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Proceedings Paper

Devices for optoelectronic integrated systems
Author(s): Timothy J. Drabik
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Paper Abstract

A class of integrated devices with high electronic circuit complexity and a multiplicity of optical inputs and outputs can appropriately be called optoelectronic integrated systems. Although free-space propagation implies that the complete system extend physically beyond the integrated device, the term is suitable if a primary system-level processing task is performed on the optoelectronic substrate itself. Examples of such devices are the VLSI-based spatial light modulator, the optical-in/optical-out silicon retina device, and monolithic, optically interconnected, digital processor arrays. These devices must match systems requirements; whereas conventional (VLSI) integrated systems must comply with constraints on speed, power, and area, optoelectronic integrated devices must satisfy additional requirements founded in optical physics and established by the imaging configuration in the overall system. The interplay of device constraints with characteristics of various technologies for electronic-optical transduction will be examined in different regimes of granularity, concurrency, and speed. The holistic consideration of optical devices as parts of systems leads to a number of non-obvious conclusions. For example, in optoelectronic systems that are optimal in a certain sense, light modulators need not always dissipate less power than one or even 100 transistors, nor need they always switch in less than 1 ns, or even 100 ns. Examination of the liberal, but nonetheless realistic, constraints arising from this analysis will reveal that a number of existing light modulator technologies can offer satisfactory performance in interesting and important applications.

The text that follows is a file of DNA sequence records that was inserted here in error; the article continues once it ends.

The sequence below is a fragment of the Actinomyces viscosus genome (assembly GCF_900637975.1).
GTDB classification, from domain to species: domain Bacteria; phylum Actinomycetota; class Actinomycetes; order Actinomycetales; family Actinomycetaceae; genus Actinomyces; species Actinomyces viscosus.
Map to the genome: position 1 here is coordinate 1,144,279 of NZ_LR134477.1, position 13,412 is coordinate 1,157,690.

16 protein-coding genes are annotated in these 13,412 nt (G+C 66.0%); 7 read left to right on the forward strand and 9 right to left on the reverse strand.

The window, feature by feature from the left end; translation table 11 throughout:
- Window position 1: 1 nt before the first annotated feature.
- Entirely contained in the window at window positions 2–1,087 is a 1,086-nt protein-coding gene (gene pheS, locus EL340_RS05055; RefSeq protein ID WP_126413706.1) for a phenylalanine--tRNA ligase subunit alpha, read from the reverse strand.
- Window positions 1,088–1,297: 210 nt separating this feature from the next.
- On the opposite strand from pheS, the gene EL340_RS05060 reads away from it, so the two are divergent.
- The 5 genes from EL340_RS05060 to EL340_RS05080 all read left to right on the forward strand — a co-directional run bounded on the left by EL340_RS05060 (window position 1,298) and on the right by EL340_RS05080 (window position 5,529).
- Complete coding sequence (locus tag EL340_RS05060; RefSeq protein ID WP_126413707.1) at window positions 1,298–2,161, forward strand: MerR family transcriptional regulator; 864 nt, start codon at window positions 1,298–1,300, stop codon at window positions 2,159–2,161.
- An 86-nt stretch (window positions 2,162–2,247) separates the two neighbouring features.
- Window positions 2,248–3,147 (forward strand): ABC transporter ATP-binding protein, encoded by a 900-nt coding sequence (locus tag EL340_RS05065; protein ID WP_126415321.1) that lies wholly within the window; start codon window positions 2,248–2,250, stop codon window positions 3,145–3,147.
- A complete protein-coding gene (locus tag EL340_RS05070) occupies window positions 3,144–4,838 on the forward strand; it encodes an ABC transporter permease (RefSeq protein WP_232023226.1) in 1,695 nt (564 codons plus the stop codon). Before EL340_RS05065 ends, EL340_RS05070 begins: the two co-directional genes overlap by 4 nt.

Paper Details

Date Published: 1 December 1991
PDF: 10 pages
Proc. SPIE 1562, Devices for Optical Processing, (1 December 1991); doi: 10.1117/12.50778
Show Author Affiliations
Timothy J. Drabik, Georgia Institute of Technology (United States)


Published in SPIE Proceedings Vol. 1562:
Devices for Optical Processing
Debra M. Gookin, Editor(s)

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